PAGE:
In vitro laboratory tests have shown that polyether ionophores, notably the antibiotic X-206, are potent inhibitors of SARS-CoV-2. However, since their safety for human use is unknown, further tests need to be done to determine their potential for use as antivirals for COVID-19.
One of the efforts to combat the ongoing coronavirus disease 2019 (COVID-19), pandemic caused by the severe acute respiratory syndrome coronavirus 2 (SARS-CoV-2), is repurposing drugs already in use.
Polyether ionophores are a family of natural products used as antibiotics. Often used in animals, they can inhibit gram-positive bacteria, including drug-resistant strains. They have also been seen to have antiviral activity against RNA and DNA viruses like influenza, HIV, and Zika. Studies reported that the ionophores salinomycin and monensin could inhibit Middle East respiratory syndrome (MERS-CoV), a coronavirus pathogen closely related to SARS-CoV-2. While the exact mechanism of antiviral activity in ionophores is unknown, it is likely that they interfere with the virus replication cycle.Polyether ionophores inhibit SARS-CoV-2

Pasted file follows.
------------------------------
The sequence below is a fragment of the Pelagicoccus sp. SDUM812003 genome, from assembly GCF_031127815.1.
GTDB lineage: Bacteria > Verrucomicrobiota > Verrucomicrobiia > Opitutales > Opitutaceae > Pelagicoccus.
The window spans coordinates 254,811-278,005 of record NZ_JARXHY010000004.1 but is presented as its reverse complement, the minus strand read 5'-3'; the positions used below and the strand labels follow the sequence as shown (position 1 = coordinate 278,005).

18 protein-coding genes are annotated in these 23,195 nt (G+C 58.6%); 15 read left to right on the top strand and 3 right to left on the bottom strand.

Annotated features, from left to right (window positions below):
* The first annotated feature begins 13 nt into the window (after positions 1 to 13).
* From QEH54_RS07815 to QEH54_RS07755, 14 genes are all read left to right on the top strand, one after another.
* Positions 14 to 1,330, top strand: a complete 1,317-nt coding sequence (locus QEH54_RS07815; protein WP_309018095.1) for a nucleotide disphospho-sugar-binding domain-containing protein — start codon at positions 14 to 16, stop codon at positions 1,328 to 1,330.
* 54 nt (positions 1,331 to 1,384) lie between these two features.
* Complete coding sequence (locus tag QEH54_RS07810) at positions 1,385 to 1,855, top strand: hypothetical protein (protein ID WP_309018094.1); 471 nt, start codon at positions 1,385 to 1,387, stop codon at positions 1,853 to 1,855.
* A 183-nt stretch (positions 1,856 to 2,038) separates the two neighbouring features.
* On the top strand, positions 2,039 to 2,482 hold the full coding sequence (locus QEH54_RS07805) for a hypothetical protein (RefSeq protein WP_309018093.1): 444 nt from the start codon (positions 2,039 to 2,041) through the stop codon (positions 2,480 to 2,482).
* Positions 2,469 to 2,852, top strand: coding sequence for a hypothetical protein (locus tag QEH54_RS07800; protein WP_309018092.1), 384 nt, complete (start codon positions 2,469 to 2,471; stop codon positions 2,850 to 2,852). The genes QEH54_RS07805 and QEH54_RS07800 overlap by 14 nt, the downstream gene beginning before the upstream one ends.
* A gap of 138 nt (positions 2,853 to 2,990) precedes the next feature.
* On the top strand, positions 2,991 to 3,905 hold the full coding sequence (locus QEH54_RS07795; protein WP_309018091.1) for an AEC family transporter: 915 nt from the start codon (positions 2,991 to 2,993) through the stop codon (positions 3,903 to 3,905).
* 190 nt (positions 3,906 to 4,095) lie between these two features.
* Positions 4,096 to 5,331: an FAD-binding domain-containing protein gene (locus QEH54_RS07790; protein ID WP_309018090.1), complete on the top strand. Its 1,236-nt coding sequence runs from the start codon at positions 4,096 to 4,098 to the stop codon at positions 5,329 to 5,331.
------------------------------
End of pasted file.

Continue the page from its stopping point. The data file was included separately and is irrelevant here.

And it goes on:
In a recent study published in the journal Antiviral Research, researchers from Aarhus University, Denmark, report on their tests on different polyether ionophores to inhibit SARS-CoV-2 in vitro.…Summary on Potential SARS-CoV-2 antiviral: Ionophore X-206 found to inhibit viral replication in cell cultures provided by on